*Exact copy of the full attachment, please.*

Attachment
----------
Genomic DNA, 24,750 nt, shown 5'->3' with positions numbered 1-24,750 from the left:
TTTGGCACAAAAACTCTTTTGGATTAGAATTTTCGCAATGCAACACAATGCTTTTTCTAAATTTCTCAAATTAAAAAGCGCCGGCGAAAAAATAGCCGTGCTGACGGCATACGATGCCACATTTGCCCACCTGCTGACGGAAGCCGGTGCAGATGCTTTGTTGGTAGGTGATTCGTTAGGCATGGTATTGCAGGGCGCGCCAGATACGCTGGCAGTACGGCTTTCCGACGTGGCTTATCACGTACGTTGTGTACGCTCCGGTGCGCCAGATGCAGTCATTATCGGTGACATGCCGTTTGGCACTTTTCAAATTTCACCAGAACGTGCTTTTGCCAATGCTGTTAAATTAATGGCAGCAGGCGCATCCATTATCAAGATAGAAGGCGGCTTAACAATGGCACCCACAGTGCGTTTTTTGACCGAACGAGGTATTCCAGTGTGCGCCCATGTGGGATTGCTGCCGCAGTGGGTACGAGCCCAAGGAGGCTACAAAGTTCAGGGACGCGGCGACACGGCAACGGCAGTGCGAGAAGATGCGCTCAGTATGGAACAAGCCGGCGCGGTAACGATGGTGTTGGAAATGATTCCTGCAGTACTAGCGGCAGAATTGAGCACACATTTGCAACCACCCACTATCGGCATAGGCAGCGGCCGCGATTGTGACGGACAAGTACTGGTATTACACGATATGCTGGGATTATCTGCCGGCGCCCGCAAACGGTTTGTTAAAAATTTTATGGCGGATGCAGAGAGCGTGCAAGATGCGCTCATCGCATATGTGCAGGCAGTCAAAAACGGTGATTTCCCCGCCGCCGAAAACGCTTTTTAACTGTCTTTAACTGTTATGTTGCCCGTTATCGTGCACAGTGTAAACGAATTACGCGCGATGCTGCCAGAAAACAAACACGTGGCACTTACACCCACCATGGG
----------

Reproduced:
Genomic DNA, 24,750 nt, shown 5'->3' with positions numbered 1-24,750 from the left:
TTTGGCACAAAAACTCTTTTGGATTAGAATTTTCGCAATGCAACACAATGCTTTTTCTAAATTTCTCAAATTAAAAAGCGCCGGCGAAAAAATAGCCGTGCTGACGGCATACGATGCCACATTTGCCCACCTGCTGACGGAAGCCGGTGCAGATGCTTTGTTGGTAGGTGATTCGTTAGGCATGGTATTGCAGGGCGCGCCAGATACGCTGGCAGTACGGCTTTCCGACGTGGCTTATCACGTACGTTGTGTACGCTCCGGTGCGCCAGATGCAGTCATTATCGGTGACATGCCGTTTGGCACTTTTCAAATTTCACCAGAACGTGCTTTTGCCAATGCTGTTAAATTAATGGCAGCAGGCGCATCCATTATCAAGATAGAAGGCGGCTTAACAATGGCACCCACAGTGCGTTTTTTGACCGAACGAGGTATTCCAGTGTGCGCCCATGTGGGATTGCTGCCGCAGTGGGTACGAGCCCAAGGAGGCTACAAAGTTCAGGGACGCGGCGACACGGCAACGGCAGTGCGAGAAGATGCGCTCAGTATGGAACAAGCCGGCGCGGTAACGATGGTGTTGGAAATGATTCCTGCAGTACTAGCGGCAGAATTGAGCACACATTTGCAACCACCCACTATCGGCATAGGCAGCGGCCGCGATTGTGACGGACAAGTACTGGTATTACACGATATGCTGGGATTATCTGCCGGCGCCCGCAAACGGTTTGTTAAAAATTTTATGGCGGATGCAGAGAGCGTGCAAGATGCGCTCATCGCATATGTGCAGGCAGTCAAAAACGGTGATTTCCCCGCCGCCGAAAACGCTTTTTAACTGTCTTTAACTGTTATGTTGCCCGTTATCGTGCACAGTGTAAACGAATTACGCGCGATGCTGCCAGAAAACAAACACGTGGCACTTACACCCACCATGGG